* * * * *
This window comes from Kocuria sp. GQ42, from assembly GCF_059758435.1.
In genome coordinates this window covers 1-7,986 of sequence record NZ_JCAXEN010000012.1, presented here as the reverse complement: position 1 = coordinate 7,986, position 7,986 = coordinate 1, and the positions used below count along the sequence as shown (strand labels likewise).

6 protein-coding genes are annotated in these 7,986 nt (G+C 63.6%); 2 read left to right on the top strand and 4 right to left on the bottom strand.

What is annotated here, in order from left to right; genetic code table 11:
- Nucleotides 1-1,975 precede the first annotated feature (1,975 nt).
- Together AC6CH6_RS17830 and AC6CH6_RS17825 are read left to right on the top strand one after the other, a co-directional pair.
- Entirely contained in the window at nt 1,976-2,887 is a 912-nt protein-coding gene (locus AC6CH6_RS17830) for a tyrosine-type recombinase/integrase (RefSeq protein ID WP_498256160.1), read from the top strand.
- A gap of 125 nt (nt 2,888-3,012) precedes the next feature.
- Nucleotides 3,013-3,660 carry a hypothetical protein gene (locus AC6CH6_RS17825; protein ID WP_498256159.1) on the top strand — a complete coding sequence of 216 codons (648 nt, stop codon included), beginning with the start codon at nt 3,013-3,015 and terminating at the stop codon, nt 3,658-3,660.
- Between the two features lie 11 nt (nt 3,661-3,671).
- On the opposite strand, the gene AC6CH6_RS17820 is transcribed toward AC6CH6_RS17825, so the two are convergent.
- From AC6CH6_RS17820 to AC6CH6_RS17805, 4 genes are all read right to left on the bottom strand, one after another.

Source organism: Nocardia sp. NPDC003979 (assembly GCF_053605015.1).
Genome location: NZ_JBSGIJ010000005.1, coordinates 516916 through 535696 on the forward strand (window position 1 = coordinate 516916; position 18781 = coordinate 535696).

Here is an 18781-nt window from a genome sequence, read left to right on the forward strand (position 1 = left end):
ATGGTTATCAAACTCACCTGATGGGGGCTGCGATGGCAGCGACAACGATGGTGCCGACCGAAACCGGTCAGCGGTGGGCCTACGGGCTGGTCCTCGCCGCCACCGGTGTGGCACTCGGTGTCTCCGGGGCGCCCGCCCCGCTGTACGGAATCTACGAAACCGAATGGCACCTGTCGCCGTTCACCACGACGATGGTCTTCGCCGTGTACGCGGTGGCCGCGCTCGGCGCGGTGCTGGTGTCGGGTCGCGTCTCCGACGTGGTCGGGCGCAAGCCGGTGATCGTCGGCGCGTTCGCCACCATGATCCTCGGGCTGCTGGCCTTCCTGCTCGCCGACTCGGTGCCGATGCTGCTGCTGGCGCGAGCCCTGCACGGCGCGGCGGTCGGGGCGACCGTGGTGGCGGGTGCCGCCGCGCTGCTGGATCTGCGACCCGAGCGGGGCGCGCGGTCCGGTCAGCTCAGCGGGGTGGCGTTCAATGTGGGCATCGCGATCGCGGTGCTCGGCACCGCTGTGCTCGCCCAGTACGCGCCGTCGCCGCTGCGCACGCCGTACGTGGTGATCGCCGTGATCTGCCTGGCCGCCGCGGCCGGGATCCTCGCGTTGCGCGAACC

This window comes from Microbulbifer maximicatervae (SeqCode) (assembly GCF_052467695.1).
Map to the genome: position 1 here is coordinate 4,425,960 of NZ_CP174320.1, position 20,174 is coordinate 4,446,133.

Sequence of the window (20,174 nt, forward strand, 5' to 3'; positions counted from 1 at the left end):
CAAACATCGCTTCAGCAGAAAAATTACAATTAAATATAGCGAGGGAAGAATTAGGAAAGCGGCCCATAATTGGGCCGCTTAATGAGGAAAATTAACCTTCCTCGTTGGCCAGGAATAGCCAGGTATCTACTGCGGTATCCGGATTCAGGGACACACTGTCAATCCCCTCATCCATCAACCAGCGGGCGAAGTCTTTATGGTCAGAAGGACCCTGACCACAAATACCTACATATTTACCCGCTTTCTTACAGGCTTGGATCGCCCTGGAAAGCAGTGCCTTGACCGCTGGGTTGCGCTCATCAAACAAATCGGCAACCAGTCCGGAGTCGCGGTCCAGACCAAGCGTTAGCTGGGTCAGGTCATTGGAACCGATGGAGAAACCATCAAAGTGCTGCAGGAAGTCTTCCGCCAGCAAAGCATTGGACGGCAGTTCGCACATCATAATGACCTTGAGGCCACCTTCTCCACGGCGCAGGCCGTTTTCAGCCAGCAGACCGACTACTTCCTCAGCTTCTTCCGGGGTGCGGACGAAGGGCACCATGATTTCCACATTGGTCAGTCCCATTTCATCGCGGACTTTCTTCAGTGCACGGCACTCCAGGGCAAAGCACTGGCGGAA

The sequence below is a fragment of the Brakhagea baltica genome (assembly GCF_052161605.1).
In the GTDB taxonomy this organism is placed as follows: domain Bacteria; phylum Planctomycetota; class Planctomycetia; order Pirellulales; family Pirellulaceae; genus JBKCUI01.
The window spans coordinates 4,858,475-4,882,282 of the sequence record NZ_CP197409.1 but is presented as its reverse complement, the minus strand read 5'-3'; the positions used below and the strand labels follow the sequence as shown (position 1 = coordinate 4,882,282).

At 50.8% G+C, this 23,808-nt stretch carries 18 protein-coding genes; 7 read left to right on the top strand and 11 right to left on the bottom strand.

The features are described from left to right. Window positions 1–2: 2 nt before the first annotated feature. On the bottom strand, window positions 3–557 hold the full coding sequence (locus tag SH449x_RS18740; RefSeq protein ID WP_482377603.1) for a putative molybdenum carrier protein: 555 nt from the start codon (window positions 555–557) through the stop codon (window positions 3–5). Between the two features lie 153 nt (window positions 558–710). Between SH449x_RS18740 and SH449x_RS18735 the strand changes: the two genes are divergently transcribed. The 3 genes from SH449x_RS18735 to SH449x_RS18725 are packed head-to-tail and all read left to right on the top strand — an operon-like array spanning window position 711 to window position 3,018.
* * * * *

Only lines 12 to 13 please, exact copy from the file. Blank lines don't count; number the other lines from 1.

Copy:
- From AC6CH6_RS17820 to AC6CH6_RS17805, 4 genes are all read right to left on the bottom strand, one after another.

Source organism: Nocardia sp. NPDC003979 (assembly GCF_053605015.1).